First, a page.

In a preliminary survival of 56-day-old adult worms of S. mansoni test, alkylated diamines (3a–3h), amino alcohols (4a–4d), and glycosylated amino alcohols (10a–10d) were tested at 100 μM. As can be observed in Table 1, diamines 3b, 3d, 3e, 3f, and 3 h as well as the amino alcohols 4a, 4b, 4d, 10a, 10b, and 10d showed significant schistosomicidal activities when tested at 100 μM, causing the death of 100% of S. mansoni adult worms. No significant results were found for alkylated diamines 3a, 3c, 3g, and amino alcohols 4c and 10c, which were not able to kill all adult parasites. As shown in Table 1, PZQ (10 μM) caused 100% mortality, whereas no effect was observed in worms in the control (RPMI 1640 medium) and vehicle (RPMI medium plus 0.4% DMSO) groups.
A correlation between biological activity and hydrophobic character is frequently observed. The partition coefficient of a compound in an n-octanol/water system represents the hydrophobic properties of this compound and can be determined experimentally or calculated. Considering the number of dead worms for the compounds, at a concentration of 100 μM, a correlation between number of dead worms (%) and log () may be established (Table 1). All active compounds, at 100 μM, showed log () between 1.99 and 5.30, including compounds 3d (log of 3.65) and 3f (log of 3.65), excepting compounds 3c and 4c, which were inactive. Interestingly, the diamine 3c, with intermediate lipophilic chain, as well as compounds 3a (log of 1.15) and 3g (log of 8.65), which have lower and higher lipophilic chains, respectively, were inactive.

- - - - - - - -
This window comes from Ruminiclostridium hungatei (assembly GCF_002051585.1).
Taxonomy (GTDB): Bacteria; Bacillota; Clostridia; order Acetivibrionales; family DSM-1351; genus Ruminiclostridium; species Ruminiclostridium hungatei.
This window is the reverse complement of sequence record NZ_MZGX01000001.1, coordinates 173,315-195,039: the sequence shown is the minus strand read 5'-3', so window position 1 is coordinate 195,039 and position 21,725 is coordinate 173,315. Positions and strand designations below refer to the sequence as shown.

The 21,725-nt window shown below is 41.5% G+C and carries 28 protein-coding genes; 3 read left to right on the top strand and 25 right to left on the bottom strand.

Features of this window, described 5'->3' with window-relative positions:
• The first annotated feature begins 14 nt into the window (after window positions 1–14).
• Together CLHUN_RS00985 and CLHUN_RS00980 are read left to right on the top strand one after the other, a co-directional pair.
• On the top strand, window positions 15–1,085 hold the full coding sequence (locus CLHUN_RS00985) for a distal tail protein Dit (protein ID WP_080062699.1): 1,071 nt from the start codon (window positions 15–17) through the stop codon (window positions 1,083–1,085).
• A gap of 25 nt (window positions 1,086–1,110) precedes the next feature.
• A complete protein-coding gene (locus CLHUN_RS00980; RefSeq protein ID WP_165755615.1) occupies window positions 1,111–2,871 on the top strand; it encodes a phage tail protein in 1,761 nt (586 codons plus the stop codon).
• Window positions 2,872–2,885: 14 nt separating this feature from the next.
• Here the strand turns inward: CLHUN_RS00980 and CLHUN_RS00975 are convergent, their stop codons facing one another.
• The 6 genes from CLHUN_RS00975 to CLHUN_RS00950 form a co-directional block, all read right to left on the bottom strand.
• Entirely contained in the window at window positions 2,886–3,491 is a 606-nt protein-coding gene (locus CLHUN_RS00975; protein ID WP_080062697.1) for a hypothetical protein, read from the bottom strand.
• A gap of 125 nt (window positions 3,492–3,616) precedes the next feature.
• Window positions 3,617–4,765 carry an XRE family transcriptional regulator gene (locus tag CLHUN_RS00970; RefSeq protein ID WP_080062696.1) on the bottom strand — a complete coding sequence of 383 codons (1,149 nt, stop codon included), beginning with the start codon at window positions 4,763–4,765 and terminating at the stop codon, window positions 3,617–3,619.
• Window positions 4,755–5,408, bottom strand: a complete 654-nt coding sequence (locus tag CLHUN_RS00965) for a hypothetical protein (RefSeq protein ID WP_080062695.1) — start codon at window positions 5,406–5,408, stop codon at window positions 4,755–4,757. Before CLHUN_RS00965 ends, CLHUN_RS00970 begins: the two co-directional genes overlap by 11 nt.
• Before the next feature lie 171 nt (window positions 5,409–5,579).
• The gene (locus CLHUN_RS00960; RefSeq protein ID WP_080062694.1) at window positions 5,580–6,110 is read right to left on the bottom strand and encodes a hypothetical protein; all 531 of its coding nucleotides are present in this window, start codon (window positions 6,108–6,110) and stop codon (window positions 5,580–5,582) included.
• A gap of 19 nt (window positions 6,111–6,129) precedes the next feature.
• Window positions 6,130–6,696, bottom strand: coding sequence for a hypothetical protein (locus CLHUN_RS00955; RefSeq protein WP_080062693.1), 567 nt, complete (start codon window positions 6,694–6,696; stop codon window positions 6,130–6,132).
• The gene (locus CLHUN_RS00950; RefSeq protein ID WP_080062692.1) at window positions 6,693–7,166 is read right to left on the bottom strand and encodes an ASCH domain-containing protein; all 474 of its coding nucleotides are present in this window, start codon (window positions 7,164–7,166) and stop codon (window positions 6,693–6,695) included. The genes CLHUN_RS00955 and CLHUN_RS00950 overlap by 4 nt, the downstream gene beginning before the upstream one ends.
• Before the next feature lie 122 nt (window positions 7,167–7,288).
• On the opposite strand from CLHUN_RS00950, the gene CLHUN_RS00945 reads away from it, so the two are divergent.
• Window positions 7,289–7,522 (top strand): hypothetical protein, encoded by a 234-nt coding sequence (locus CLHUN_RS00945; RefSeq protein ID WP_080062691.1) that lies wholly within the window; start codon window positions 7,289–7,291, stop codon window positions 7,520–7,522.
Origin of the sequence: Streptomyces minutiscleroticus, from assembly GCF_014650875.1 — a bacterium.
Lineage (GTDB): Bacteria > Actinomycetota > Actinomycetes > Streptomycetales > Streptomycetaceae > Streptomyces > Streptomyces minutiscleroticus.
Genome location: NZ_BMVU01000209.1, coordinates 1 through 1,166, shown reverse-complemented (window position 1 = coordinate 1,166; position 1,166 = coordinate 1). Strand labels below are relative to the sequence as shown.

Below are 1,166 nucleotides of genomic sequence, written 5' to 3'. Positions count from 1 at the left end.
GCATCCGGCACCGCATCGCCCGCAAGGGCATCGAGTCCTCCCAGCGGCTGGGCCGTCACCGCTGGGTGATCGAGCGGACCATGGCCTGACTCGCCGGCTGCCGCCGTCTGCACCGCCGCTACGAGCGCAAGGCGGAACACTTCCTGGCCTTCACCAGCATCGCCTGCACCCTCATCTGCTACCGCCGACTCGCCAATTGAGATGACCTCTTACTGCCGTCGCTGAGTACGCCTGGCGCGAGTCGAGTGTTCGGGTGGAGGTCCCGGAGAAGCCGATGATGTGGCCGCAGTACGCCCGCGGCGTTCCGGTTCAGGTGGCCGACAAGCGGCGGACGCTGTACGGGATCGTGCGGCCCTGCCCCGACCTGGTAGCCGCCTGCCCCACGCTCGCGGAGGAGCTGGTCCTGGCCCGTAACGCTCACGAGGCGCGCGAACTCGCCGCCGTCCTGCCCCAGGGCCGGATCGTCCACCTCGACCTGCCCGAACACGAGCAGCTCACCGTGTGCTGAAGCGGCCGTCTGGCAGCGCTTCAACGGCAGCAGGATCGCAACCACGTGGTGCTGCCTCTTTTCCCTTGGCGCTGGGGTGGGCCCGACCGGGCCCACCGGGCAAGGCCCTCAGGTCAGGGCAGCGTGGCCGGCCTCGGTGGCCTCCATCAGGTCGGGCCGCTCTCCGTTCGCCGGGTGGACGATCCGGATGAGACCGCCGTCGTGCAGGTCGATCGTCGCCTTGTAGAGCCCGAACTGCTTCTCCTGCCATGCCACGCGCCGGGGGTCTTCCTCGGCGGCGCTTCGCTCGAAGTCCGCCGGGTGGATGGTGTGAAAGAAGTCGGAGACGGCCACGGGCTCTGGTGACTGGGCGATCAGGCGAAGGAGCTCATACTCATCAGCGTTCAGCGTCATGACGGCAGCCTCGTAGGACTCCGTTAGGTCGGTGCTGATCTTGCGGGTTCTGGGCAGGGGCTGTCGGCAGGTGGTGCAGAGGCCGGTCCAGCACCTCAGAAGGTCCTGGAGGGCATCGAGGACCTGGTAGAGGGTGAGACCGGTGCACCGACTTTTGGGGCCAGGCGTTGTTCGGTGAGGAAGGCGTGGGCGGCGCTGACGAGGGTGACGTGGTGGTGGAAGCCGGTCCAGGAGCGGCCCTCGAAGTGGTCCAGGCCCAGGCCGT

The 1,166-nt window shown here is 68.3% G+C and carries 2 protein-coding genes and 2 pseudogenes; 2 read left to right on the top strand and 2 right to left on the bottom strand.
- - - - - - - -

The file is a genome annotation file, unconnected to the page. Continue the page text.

The active compounds in preliminary assays were further tested at lower concentrations (ranging from 12.5 to 50 μM), as presented in Table 2. Regarding mortality rate, when compound 3d was tested at 12.5 to 50 μM, it caused the death of 100% of both male and female S. mansoni adult worms, after 24 h of incubation. In contrast, the exposure to 12.5 to 50 μM of compound 3f resulted in 100% mortality of male adult worms, whereas no mortality in the female worms was observed. Similarly, glycosylated amino alcohols 10b and 10d, at 25 to 50 μM, caused the death of 100% of male adult worms and 25% mortality of female schistosomes, but at 12.5 μM, no impact on mortality of adult worms was observed after exposure to 10b and 10d. Additionally, 4a and 10a (50 μM) were able to cause 75% mortality of male and 25% mortality of female adult worms. Moreover, no significant effects on mortality were found after incubation with compounds 3b, 3e, 3h, 4b, and 4d at concentrations of 12.5 to 50 μM (Table 2), and morphological analysis revealed no tegumentary changes after incubation of both male and female S. mansoni adult worms with any tested compounds (data not shown).